Can you smell what the Rock is eat­ing?

Winnipeg Free Press - Section G - - ENTERTAINMENT - By Bryan Alexan­der

LOS AN­GE­LES — “Are you OK? Lit­er­ally. Are you OK? You’re look­ing kind of...” These are not the words you ever ex­pect, or re­ally want, to hear com­ing from Dwayne (the Rock) John­son. Es­pe­cially when there’s con­cern in his eyes as he in­spects you. He should have ended the in­quiry with “nau­se­ated” or “about to toss your cook­ies.” But he was too po­lite to spell it out. Class act. It’s not ev­ery day that you agree to tackle the en­tire seven-meals-daily “Her­cules diet” in one sit­ting. The reg­i­men has gained right­ful no­to­ri­ety as pro­vid­ing the lean fuel needed to cre­ate the im­pres­sive body ma­chine that is the Rock in Her­cules, which opened Fri­day. This food tally alone, set be­fore us in a pri­vate room at the Four Sea­sons ho­tel, is pun­ish­ing. It starts with a stu­pen­dous 10-ounce filet of steak along with four egg whites and oat­meal (Her­cules break­fast No. 1) on the way to steak/fish/chicken por­tions tal­ly­ing more than three pounds. They ar­rive with broc­coli, as­para­gus, a pro­tein shake and a mys­tery red drink that was jok­ingly added to rep­re­sent “lion’s blood.” I re­call pick­ing at a baked potato. Things got a lit­tle hazy. Truth is, even as an ac­com­plished food con­sumer, I was no match for the Rock and what he is jokes is the “12 labours diet.” Even John­son was sort of blown away when he looked at the en­tire meal plan laid out in front of him. “It’s ab­surd. You walk in think­ing, ‘What in fresh turkey hell is go­ing on?’” he says. There were vari­a­tions dur­ing the 22-week stretch that John­son fol­lowed the diet, be­fore and dur­ing film­ing last year in Bu­dapest. His trainer would make small ad­just­ments based on de­tailed body pho­tos. But mostly it was mas­sive food

in­take with no salad fork or plates needed.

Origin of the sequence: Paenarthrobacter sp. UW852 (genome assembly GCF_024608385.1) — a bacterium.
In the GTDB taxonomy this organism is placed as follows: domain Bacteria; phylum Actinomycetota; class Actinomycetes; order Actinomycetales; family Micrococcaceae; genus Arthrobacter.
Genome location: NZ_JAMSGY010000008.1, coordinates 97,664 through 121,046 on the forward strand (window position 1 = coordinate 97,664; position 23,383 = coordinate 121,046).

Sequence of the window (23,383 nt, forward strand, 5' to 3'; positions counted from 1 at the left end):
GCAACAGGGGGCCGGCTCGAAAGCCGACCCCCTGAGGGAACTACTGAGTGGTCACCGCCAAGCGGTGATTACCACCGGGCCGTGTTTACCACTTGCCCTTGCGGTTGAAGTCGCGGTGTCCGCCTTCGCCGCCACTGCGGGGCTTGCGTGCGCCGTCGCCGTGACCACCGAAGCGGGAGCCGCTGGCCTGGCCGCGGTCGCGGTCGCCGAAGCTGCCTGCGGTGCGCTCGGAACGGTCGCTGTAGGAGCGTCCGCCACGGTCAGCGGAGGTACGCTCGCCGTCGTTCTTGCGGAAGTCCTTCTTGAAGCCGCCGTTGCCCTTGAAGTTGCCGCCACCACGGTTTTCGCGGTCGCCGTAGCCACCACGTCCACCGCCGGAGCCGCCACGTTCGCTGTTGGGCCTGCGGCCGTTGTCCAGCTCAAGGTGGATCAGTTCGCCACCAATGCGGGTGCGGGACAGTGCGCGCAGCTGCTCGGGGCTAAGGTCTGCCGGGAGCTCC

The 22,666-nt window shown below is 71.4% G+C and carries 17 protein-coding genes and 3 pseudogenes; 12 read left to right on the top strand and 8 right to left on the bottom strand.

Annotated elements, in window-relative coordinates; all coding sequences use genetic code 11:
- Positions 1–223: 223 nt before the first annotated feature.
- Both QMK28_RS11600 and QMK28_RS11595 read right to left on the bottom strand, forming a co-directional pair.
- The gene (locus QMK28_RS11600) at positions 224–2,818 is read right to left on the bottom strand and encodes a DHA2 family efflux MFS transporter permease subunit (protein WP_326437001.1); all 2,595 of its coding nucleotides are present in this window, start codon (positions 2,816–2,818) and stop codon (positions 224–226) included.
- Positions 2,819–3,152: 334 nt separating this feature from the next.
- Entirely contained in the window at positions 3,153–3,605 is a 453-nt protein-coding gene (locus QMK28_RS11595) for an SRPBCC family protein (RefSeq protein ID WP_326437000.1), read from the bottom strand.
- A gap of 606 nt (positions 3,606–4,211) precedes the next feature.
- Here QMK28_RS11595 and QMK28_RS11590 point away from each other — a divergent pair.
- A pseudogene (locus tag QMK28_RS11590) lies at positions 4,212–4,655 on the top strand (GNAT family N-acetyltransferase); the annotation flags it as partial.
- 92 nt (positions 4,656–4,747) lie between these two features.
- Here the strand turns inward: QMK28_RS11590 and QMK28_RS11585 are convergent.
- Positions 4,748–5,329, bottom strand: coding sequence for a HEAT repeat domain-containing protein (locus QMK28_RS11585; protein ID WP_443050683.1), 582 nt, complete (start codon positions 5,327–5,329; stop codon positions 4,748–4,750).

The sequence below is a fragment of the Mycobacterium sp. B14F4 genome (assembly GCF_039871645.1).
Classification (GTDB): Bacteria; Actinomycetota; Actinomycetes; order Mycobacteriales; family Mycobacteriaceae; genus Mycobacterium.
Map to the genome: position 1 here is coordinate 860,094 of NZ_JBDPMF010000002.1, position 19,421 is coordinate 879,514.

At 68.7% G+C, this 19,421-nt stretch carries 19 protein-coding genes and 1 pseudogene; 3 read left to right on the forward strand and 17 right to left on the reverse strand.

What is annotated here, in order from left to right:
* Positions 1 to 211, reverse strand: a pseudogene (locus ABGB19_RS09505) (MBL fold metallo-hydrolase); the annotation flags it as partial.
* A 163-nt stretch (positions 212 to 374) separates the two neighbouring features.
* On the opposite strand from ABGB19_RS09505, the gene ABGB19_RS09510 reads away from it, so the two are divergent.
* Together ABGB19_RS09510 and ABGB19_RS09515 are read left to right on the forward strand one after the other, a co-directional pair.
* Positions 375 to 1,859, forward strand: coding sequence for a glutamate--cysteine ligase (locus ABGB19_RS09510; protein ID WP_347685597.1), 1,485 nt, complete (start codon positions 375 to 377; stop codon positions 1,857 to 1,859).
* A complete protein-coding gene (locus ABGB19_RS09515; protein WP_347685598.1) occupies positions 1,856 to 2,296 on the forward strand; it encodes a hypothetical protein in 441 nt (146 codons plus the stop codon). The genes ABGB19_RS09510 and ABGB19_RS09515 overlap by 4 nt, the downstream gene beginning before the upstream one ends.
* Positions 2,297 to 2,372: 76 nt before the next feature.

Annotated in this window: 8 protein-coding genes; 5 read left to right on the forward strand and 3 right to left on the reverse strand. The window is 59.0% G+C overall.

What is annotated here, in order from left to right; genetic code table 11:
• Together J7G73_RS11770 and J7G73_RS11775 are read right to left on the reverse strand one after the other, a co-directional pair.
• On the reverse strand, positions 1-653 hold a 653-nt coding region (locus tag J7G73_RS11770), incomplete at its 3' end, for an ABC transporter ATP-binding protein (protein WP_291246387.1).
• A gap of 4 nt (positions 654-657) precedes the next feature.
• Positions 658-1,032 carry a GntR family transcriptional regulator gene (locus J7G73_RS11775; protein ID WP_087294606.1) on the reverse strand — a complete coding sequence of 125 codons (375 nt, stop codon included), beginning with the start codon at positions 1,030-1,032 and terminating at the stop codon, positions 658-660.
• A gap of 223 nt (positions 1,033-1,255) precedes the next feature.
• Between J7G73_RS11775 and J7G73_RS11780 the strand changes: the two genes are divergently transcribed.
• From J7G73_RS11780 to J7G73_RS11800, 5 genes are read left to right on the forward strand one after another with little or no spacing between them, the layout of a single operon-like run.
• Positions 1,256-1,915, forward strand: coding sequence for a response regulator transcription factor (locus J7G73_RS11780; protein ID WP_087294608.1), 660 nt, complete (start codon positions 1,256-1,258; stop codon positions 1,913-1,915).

“I pre­ferred a big­ger (plas­tic) con­tainer. I take a spoon, and, in a pol­ished, poised way I shove it all in,” he says. On the set, John­son would be on meal No. 3 be­fore direc­tor Brett Rat­ner woke up in the morn­ing. But eat­ing the food was not a chore. The in­gre­di­ents were top-qual­ity, and John­son needed the in­take to fuel him dur­ing the ar­du­ous film­ing. “The only tough one was the last meal of the day, No. 7,” says John­son. “I get back to the ho­tel room, I’m ready to go to sleep. But I have to down 10 egg whites.” I feel you, my Her­culean brother. It doesn’t help me dur­ing our meal that John­son tells gross sto­ries about bone-pro­trud­ing wrestling in­juries and the won­ders of hav­ing his in­testines pushed back in­side dur­ing a her­nia pro­ce­dure. “Do you get queasy at all?” he asks be­fore the her­nia story. “I just have to ask. Just in case.” De­spite it all, I held down two steaks, one hal­ibut, some chicken, oat­meal and some hefty por­tions of the veg­etable sides from each plate. We slowed to a near stop when it was clear my frail ego would keep me eat­ing to self-de­struc­tion. “No cow­boys here,” says the ac­tion star sagely. “To puke any­thing doesn’t mean we won.” But I did win. I was granted per­mis­sion to let out a Team Her­cules roar on the ba­sis of food con­sump­tion alone. The Rock left with me words that I hope to never hear again: “Good job, buddy. Now don’t get sick.”

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